In addition to dexmedetomidine, sedatives commonly used in the ICU include propofol and benzodiazepines. Propofol predominantly acts via direct activation of γ-aminobutyric acid (GABA) receptors, but also weakly inhibits NMDA-R (Lapébie et al. 2014; Simon 2014). There has been one case report of a worsening of neuropsychiatric symptoms including dyskinesias and tonic–clonic generalized seizure, while no adverse consequences occurred during its intra-operative use (Lapébie et al. 2014). Further research is needed to determine what effects, if any, propofol administration may have on the symptoms of anti-NMDA-R encephalitis. Benzodiazepines bind to specific sites on postsynaptic GABA receptors, and can help manage agitation and insomnia associated with anti-NMDA-R encephalitis (Kruse et al. 2014). However, although it is unknown whether benzodiazepines were responsible for this unexpected serious coma in the present case, sustained consciousness disturbance was observed after a one single sedative dose of i.v. midazolam, a short-acting benzodiazepine. Benzodiazepines are metabolized by hepatic microsomal cytochrome P450 (CYP) enzymes, specifically CYP3A4 (Olkkola and Ahonen 2008). Therefore, we cannot rule out the possibility that our patient was a CYP3A4 poor metabolizer, resulting in increased plasma concentrations of midazolam.

In conclusion, we report for the first time successful management of a case of anti-NMDA-R encephalitis with intravenous dexmedetomidine infusion for postoperative intensive care sedation. Preclinical data using a rat model also suggested that clinically relevant doses of dexmedetomidine had no noticeable effects on neurological or psychiatric symptoms associated with NMDA-R dysfunction. Our findings imply that dexmedetomidine can be safely used as a sedative agent for patients with anti-NMDA-R encephalitis.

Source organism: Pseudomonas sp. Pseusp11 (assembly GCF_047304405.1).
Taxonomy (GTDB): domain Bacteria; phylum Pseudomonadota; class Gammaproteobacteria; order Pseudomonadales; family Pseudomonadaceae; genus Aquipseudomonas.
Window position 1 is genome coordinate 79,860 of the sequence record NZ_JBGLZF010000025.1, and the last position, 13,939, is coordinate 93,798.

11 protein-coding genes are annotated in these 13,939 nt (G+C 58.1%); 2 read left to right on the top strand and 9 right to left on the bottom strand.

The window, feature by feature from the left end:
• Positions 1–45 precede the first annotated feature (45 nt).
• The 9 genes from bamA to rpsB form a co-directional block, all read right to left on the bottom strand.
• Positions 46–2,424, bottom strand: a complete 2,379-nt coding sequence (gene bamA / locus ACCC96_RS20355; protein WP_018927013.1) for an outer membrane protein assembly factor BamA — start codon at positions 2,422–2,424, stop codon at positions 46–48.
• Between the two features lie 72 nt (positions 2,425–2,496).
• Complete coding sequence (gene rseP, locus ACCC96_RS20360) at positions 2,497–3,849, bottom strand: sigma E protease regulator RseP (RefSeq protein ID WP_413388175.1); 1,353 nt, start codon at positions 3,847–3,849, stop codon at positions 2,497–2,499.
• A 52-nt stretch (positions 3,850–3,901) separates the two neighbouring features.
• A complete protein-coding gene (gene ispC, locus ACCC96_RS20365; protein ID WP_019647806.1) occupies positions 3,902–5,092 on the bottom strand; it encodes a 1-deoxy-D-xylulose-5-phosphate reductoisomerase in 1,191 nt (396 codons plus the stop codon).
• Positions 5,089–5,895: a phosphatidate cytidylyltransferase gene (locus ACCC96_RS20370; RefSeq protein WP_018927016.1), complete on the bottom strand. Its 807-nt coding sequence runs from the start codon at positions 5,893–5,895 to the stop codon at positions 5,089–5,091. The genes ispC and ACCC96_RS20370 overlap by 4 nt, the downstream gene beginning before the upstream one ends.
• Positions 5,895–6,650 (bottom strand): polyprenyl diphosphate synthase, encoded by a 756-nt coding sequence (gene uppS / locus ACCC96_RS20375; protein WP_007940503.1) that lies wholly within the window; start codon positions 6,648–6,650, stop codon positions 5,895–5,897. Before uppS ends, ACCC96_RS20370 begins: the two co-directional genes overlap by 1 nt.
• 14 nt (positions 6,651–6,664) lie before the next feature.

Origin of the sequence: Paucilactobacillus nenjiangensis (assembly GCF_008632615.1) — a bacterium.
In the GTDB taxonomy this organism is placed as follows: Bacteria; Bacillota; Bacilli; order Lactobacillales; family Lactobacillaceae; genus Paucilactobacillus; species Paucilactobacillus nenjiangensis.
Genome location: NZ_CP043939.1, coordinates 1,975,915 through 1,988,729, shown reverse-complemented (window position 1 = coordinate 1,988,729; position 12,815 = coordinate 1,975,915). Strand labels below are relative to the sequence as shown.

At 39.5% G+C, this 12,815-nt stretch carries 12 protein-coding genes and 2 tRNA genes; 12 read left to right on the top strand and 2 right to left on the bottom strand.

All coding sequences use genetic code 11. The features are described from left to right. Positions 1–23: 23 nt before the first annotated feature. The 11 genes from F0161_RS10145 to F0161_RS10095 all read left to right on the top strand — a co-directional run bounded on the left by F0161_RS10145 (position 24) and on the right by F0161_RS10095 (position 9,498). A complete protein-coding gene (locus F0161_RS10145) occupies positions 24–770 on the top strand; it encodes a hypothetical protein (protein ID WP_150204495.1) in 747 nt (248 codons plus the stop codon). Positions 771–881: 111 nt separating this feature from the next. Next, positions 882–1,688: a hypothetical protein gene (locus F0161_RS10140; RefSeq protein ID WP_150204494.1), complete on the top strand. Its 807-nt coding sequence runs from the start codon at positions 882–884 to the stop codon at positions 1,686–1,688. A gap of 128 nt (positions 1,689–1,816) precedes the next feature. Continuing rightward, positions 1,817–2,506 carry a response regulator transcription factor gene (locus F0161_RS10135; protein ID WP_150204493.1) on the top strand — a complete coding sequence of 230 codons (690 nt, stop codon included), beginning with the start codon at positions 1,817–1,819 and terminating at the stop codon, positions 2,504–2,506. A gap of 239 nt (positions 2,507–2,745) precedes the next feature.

Authors’ contributions

DY provided the case and performed clinical assessment of the patient. All authors were responsible for conception and design of the experiments. All authors were responsible for collection, analysis and interpretation of data. TK drafted the manuscript and all authors were involved in revising the manuscript. All authors read and approved the final manuscript.

Competing interests

The authors declare that they have no competing interests.

Patient consent

The patient and her mother have consented to the submission of the case report for submission to the journal.

Open AccessThis article is distributed under the terms of the Creative Commons Attribution 4.0 International License (, which permits unrestricted use, distribution, and reproduction in any medium, provided you give appropriate credit to the original author(s) and the source, provide a link to the Creative Commons license, and indicate if changes were made.

Authors’ Affiliations

Department of Anesthesiology and Intensive Care Medicine, Kochi Medical School